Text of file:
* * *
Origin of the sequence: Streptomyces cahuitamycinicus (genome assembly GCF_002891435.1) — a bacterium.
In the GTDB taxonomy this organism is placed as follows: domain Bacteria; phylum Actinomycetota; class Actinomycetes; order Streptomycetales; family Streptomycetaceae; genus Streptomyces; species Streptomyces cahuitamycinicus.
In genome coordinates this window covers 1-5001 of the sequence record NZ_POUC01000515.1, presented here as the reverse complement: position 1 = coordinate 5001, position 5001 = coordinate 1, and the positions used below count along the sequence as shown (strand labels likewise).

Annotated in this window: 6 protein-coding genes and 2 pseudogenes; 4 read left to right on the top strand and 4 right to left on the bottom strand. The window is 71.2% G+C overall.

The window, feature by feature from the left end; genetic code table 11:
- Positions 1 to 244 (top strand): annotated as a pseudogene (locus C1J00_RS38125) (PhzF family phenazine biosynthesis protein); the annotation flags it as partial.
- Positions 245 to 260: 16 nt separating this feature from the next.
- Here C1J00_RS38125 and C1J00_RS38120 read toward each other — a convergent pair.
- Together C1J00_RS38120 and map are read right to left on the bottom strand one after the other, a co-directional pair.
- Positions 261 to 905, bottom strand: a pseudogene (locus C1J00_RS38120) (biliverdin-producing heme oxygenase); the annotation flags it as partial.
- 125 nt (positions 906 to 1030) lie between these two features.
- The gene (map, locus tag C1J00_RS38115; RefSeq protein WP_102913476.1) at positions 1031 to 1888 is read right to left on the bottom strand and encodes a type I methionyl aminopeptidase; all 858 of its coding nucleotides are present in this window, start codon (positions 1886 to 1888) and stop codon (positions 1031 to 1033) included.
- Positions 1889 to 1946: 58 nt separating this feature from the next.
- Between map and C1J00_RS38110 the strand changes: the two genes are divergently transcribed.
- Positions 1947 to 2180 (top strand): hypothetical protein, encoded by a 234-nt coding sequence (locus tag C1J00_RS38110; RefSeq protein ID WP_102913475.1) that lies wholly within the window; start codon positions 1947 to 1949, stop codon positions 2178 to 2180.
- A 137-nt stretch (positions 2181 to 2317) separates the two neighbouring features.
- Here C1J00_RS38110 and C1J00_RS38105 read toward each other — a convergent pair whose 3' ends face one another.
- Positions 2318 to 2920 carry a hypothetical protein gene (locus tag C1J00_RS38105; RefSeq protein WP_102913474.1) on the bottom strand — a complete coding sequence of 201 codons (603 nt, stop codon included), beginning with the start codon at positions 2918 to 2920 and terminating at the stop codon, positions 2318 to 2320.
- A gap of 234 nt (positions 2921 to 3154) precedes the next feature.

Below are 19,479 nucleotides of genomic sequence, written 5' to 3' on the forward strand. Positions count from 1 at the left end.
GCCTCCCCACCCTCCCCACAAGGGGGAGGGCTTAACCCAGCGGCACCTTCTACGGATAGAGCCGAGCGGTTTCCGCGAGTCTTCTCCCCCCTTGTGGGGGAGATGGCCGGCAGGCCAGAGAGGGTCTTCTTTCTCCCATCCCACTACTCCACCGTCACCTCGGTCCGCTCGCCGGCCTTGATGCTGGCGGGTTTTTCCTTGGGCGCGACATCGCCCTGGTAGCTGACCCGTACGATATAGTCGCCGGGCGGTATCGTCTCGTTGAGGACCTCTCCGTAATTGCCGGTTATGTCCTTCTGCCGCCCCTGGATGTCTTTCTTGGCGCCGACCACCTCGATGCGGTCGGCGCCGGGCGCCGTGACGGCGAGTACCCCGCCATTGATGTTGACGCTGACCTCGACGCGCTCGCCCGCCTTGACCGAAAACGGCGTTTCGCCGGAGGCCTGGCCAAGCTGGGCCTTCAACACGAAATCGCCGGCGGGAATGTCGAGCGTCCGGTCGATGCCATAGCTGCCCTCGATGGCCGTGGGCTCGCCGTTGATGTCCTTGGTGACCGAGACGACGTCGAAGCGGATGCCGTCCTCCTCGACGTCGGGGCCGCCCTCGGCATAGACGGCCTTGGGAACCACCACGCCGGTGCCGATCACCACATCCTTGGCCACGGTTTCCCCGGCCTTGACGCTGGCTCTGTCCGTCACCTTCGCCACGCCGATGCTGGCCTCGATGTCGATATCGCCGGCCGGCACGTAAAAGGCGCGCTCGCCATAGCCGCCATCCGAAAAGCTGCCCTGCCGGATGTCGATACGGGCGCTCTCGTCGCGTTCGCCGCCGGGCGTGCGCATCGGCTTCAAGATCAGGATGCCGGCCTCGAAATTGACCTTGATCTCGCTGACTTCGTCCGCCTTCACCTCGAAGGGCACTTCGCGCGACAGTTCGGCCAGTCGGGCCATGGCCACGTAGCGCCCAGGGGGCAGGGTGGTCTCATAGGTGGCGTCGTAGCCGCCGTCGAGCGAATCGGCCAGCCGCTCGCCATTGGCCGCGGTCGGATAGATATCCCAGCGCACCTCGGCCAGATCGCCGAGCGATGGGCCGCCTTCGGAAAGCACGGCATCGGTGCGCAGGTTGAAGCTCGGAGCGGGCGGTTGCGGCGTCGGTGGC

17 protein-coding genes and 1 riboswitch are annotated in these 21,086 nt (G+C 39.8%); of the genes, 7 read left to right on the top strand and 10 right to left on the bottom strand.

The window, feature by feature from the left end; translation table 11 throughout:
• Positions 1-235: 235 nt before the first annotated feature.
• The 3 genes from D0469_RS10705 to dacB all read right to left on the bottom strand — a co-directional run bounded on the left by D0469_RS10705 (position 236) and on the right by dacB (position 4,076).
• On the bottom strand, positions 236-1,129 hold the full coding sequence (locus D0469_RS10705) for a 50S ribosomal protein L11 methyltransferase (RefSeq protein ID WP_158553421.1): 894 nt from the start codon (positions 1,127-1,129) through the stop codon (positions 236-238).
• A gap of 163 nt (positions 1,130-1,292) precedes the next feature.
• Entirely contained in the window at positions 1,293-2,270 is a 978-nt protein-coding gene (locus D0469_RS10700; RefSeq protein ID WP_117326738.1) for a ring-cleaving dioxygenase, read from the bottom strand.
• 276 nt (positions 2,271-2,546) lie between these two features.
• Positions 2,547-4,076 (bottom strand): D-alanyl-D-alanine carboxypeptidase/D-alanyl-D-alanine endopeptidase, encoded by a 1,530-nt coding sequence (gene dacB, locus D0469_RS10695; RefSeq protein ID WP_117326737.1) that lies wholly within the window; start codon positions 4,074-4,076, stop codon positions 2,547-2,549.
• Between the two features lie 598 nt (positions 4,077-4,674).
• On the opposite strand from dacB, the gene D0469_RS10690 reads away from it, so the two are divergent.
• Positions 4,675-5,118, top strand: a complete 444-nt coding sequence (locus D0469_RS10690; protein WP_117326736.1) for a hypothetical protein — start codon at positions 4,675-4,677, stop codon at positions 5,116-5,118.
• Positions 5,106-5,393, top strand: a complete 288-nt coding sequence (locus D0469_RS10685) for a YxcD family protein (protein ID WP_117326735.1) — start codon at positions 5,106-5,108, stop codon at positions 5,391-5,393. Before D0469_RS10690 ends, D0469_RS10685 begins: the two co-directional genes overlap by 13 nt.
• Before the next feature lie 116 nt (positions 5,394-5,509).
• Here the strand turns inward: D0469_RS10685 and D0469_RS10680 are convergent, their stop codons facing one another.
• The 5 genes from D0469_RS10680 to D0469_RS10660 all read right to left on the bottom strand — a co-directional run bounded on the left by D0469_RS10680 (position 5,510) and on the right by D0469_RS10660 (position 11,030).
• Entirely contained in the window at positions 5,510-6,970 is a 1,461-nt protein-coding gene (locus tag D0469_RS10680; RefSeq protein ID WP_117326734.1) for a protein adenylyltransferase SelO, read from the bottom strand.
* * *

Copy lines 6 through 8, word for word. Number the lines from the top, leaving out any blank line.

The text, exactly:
- Positions 1 to 244 (top strand): annotated as a pseudogene (locus C1J00_RS38125) (PhzF family phenazine biosynthesis protein); the annotation flags it as partial.
- Positions 245 to 260: 16 nt separating this feature from the next.
- Here C1J00_RS38125 and C1J00_RS38120 read toward each other — a convergent pair.